gull portrait

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7.10.16 ~ my gull friend

You do not ask a tame seagull why it needs to disappear from time to time toward the open sea. It goes, that’s all, and it is as simple as a ray of sunshine, as normal as the blue of the sky.
~ Bernard Moitessier
(The Long Way)

Now that our son and daughter-in-law have returned home to Georgia our house is so very quiet… Yesterday for lunch we went to the beach. The weather was cool and damp and there were very few people there. I wasn’t the only one wearing a sweatshirt. At first we didn’t see our friendly gull.

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7.10.16 ~ there was a crow raising quite a ruckus, all by himself, leaving us wondering what all the fuss was about
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7.10.16 ~ a mother Canada goose swam by with two children
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7.10.16 ~ gull monitoring Long Island Sound from the rooftop

Disappointed that we hadn’t seen our friend, we started to walk back to our car and then we saw him, standing on the sidewalk, almost as if he was waiting for us. He was quiet – no vocalizations this day.

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So I got down on the grass and talked to him for a while. He sat down and allowed me to get closer than ever before. This time I had my camera!

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After getting the picture above I pressed my luck and got the portrait at the top of this post. What a thrill! Somehow he knows we can be trusted. But again, he seems old and tired. I wonder if we will ever see him standing on one of the white posts this summer. Maybe those days are over. We’ll see…

so much to say

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7.1.16 ~ my gull friend at Eastern Point Beach

Our son and daughter-in-law are visiting us from Georgia. Last night we went down to the beach for supper and a gull came over near to our picnic table. He was resting quietly on the grass for a while, and then he started voicing all kinds of mournful cries. We spoke to him a little bit and then, he stood up. That’s when I noticed his mangled foot and recognized him to be the gull I wrote about last September in this post: a long fine life.

So, he made it through the winter after all!

I had been a little sad I hadn’t seen him until now, fearing he hadn’t survived. But then one of Tim’s ham radio contacts mentioned a gull fitting his description was visiting a dock about a mile up the river. People were feeding him, which they shouldn’t do, but perhaps that’s why he hadn’t been down to the beach.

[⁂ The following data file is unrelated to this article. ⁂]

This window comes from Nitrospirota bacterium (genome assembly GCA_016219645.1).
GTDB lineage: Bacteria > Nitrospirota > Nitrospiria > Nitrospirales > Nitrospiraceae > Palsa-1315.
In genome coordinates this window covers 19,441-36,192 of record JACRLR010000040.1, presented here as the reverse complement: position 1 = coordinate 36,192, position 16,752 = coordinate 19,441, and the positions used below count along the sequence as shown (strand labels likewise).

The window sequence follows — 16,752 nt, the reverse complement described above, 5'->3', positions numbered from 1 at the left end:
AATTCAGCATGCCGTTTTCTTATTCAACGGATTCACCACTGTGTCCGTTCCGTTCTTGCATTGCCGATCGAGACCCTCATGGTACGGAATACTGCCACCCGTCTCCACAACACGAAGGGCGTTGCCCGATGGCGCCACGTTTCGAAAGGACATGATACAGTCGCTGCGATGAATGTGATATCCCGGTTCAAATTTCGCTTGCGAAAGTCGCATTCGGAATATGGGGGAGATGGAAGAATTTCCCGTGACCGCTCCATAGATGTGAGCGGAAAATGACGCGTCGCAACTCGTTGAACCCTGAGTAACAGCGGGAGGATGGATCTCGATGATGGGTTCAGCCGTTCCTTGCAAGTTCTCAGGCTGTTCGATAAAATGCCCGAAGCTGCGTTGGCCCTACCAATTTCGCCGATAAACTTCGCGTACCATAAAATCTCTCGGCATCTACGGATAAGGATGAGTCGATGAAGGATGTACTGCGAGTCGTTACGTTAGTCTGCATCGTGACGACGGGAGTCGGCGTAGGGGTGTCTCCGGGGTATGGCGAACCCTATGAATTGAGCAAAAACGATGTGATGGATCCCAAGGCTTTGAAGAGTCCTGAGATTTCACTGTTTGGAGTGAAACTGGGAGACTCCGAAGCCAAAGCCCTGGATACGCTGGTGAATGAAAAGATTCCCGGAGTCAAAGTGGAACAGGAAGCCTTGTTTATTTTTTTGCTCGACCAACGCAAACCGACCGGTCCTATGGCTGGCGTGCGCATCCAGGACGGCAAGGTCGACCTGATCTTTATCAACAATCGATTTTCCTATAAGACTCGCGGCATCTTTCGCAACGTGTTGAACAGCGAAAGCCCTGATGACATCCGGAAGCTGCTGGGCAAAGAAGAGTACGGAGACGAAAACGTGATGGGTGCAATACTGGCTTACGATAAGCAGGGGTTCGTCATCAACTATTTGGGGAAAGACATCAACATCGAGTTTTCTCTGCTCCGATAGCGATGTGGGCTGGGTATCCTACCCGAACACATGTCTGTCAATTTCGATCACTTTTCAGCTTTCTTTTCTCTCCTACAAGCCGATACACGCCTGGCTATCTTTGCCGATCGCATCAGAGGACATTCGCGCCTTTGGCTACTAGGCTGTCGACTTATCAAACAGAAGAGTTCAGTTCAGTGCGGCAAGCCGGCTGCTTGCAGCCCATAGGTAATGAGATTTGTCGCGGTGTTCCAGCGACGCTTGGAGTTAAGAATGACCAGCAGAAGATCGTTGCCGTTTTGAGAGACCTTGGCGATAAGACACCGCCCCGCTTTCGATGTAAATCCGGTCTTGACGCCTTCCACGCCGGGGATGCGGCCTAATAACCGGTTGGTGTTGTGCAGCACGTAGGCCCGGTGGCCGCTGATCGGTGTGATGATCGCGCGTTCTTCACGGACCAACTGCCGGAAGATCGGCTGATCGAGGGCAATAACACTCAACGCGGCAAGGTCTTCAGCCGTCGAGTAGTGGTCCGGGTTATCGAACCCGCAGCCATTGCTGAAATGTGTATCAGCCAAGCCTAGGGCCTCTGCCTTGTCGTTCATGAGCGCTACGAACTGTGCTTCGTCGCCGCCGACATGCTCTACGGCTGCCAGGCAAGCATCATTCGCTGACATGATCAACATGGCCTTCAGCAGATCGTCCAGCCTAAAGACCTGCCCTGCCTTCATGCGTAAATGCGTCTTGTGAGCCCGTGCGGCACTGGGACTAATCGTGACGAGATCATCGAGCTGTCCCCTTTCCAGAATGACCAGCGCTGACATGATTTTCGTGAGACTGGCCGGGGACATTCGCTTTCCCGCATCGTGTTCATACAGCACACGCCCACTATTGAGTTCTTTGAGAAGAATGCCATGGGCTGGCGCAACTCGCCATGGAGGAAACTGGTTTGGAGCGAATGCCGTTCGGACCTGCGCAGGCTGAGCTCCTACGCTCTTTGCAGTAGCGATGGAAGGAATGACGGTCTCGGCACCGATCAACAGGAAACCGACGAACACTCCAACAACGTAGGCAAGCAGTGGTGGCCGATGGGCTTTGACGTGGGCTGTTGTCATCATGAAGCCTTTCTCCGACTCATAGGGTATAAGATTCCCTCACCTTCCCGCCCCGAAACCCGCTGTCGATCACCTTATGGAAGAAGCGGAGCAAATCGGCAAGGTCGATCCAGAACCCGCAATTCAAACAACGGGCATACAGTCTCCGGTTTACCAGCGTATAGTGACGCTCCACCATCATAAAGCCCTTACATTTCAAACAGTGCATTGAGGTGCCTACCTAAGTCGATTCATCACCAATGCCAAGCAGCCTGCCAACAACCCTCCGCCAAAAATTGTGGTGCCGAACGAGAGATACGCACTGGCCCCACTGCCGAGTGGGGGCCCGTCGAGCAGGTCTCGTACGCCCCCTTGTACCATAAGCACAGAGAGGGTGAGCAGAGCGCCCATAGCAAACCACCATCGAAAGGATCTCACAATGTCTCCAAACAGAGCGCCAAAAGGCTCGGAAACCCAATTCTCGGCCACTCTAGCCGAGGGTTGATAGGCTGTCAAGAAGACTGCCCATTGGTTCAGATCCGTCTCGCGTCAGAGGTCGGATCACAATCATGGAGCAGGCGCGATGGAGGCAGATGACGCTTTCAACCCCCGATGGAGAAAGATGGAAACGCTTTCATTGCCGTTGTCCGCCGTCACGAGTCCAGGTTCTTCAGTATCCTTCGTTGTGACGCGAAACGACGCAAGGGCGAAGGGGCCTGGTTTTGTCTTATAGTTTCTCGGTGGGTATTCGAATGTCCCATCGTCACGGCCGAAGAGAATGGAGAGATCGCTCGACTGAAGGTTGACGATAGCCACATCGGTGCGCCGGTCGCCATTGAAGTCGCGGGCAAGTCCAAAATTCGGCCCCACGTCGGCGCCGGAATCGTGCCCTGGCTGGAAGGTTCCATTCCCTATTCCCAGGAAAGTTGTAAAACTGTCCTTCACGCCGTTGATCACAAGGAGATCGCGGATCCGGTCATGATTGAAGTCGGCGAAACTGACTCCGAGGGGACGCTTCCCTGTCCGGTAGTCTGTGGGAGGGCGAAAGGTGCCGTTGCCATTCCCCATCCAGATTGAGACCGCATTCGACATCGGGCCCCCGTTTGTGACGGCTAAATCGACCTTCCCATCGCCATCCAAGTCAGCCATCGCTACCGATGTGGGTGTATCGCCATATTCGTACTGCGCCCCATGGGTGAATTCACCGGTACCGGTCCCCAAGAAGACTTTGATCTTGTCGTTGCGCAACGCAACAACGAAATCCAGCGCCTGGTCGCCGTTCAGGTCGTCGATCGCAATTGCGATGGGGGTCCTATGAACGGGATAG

The gull then walked over to my side of the picnic table and sat down again. I spoke to him for a little while, unable to conceal my excitement over seeing him again. 🙂 I didn’t have my camera but he sat still while I got out my cell phone and snapped this picture.

In the past he would visit us by standing on whichever white post was closest to us. This is the first time he was sitting on the grass. And he vocalized for much longer than he has in the past. I like to think he was telling us about his winter and his plans for the summer.

Finally, he flew off and started hovering over a man with a hot dog in his hand. Still up to his old tricks… It was so good to see him.

midsummer magic

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6.25.16 ~ we celebrated the summer solstice on Saturday ~ good friends, good food and good fun…
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6.25.16 ~ bald eagle
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6.25.16 ~ catbird
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6.25.16 ~ woodpecker
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6.25.16 ~ woodpecker taking off
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6.25.16 ~ I’m drawing a blank on identifying flowers…
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6.25.16 ~ a lily?
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6.25.16 ~ ???
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6.25.16 ~ another lily?
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6.25.16 ~ fairy light
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6.25.16 ~ as close as I could get to this doe before she stomped her forefeet at me ~ I backed off so she could graze in peace…
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6.25.16 ~ chipmunk
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6.25.16 ~ so many orbs on a magical night
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6.25.16 ~ after a long day of fun in the sun, a fire to enjoy under a clear sky full of shimmering stars, with fireflies glowing in the surrounding trees, and fairy lights sparkling near the grass…

 

grass-powered organism

“Kneeling Cow” by Paul Gauguin (1848–1903) French Post-Impressionist Artist
“Kneeling Cow” by Paul Gauguin

So this is what commodity corn can do to a cow: industrialize the miracle of nature that is a ruminant, taking this sunlight- and prairie grass-powered organism and turning it into the last thing we need: another fossil fuel machine. This one, however, is able to suffer.
~ Michael Pollan
(The Omnivore’s Dilemma: A Natural History of Four Meals)

endless strife

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“Summer Evening” by Frederick Childe Hassam

All outward forms of religion are almost useless, and are the causes of endless strife. What do creeds matter, what possible difference does it make to anyone today whether the doctrine of the resurrection is correct or incorrect, or the miracles, they don’t happen nowadays, but very queer things do that concern us much more. Believe there is a great power silently working all things for good, behave yourself and never mind the rest.
~ Beatrix Potter
(A Life in Nature)